Henry Kissinger at 100

A rare man and a rare milestone.

The most important, and certainly the most visible, American statesman of the second half of the 20th Century was born a century ago tomorrow. Tons of encomia and criticisms are pouring forth for the occasion, none of which I’m likely to post.

I was, however, amused by his son David’s WaPo op-ed, “My father, Henry Kissinger, is turning 100. This is his guide to longevity.”

On Saturday, my father, Henry Kissinger, celebrates his 100th birthday. This might have an air of inevitability for anyone familiar with his force of character and love of historical symbolism. Not only has he outlived most of his peers, eminent detractors and students, but he has also remained indefatigably active throughout his 90s.

Even the pandemic did not slow him down: Since 2020, he has completed two books and begun work on a third. He returned from the Bilderberg Conference in Lisbon earlier this week just in time to embark on a series of centennial celebrations that will take him from New York to London and finally to his hometown of Fürth, Germany.

My father’s longevity is especially miraculous when one considers the health regimen he has followed throughout his adult life, which includes a diet heavy on bratwurst and Wiener schnitzel, a career of relentlessly stressful decision-making, and a love of sports purely as a spectator, never a participant.

How then to account for his enduring mental and physical vitality? He has an unquenchable curiosity that keeps him dynamically engaged with the world. His mind is a heat-seeking weapon that identifies and grapples with the existential challenges of the day. In the 1950s, the issue was the rise of nuclear weapons and their threat to humanity. About five years ago, as a promising young man of 95, my father became obsessed with the philosophical and practical implications of artificial intelligence.

As the Thanksgiving turkey was passed around in recent years, he would ruminate about the repercussions of this new technology, in ways that occasionally reminded his grandchildren of storylines in the Terminator films. While immersing himself in the technical aspects of AI with the intensity of an MIT grad student, he infused the debate over its uses with his singular philosophical and historical insight.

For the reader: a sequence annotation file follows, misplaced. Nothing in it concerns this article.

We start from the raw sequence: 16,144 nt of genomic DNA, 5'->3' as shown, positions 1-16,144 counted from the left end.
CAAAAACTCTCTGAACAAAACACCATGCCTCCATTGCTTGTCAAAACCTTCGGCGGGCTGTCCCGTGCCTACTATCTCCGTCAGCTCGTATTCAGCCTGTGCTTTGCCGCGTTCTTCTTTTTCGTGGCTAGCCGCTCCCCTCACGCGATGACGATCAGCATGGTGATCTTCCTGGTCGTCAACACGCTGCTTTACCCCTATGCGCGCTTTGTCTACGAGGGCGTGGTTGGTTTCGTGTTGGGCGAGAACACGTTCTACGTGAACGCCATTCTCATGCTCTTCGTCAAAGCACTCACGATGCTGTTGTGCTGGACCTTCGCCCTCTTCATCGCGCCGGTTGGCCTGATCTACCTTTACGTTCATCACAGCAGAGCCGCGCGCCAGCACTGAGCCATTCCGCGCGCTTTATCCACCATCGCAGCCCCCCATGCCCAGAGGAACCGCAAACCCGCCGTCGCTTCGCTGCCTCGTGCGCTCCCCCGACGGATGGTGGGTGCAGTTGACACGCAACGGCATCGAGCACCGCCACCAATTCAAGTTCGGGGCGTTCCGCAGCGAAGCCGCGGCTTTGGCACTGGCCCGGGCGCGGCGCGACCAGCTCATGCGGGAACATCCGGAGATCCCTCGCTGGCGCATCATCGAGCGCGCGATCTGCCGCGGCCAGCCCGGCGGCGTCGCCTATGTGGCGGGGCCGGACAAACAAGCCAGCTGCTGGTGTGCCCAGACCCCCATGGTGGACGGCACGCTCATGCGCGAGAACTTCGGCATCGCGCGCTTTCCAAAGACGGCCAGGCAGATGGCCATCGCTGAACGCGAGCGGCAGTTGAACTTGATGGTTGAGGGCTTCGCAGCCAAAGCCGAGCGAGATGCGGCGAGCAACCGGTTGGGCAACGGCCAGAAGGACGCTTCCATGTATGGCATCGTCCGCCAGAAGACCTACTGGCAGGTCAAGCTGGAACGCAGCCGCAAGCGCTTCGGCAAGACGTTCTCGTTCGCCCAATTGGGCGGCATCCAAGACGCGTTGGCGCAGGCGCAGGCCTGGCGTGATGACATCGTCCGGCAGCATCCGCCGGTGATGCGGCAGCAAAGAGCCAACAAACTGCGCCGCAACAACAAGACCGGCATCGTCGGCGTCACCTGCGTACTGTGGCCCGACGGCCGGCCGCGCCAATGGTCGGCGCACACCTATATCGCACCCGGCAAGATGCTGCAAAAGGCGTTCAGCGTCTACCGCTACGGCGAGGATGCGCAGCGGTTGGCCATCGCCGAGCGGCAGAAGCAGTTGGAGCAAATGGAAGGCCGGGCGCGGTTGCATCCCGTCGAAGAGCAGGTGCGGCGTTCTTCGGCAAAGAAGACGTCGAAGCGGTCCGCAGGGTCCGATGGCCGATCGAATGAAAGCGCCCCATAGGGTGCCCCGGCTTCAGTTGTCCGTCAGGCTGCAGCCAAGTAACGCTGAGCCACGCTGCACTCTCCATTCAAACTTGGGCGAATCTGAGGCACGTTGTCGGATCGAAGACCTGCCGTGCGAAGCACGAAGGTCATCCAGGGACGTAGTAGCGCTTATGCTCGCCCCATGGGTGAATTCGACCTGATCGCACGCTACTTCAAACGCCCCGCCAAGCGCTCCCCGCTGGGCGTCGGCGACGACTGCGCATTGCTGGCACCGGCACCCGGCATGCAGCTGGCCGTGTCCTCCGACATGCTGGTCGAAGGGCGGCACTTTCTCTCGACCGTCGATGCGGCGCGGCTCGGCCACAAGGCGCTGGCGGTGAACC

The other secret to my father’s endurance is his sense of mission. Although he has been caricatured as a cold realist, he is anything but dispassionate. He believes deeply in such arcane concepts as patriotism, loyalty and bipartisanship. It pains him to see the nastiness in today’s public discourse and the seeming collapse of the art of diplomacy.

There’s a lot more in that vein but you get the idea.

Leaving aside Henry Kissinger’s closeness to Richard Nixon, who certainly contributed to the nastiness in American politics, there’s not much to disagree with here. Whatever one thinks of the justness of Kissinger’s foreign policy positions, he’s an incredibly energetic, curious, and prolific man even by the standards of Secretaries of State.

Further, there’s an ever-increasing body of research showing that these habits contribute to not only longevity but mental health. While medical science hasn’t yet figured out how to stave off dementia, there’s strong evidence that regularly exercising the mind is helpful.

But here’s the thing: Henry Kissinger will make it to 100 with his mind intact largely through factors outside his control. Most obviously, his genetics would seem to predispose him to longevity. From the “Early life and education” section of his Wiki:

Kissinger was born Heinz Alfred Kissinger on May 27, 1923, in Fürth, Bavaria, Germany, the son of homemaker Paula (née Stern; 1901–1998, from Leutershausen), and Louis Kissinger (1887–1982), a schoolteacher. He had a younger brother, businessman Walter (1924–2021)

His father lived to 95. His mother lived to 97. His only sibling lived to 96. One senses a pattern.

Absent an accident, shooting, or other unfortunate event, he was probably going to live well into his 90s.

And, no, we’re not going to turn a lighthearted discussion of his longevity into diatribes over the Indochina war.

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James Joyner
About James Joyner
James Joyner is Professor and Department Head of Security Studies at Marine Corps University's Command and Staff College. He's a former Army officer and Desert Storm veteran. Views expressed here are his own. Follow James on Twitter @DrJJoyner.

Comments

  1. Slugger says: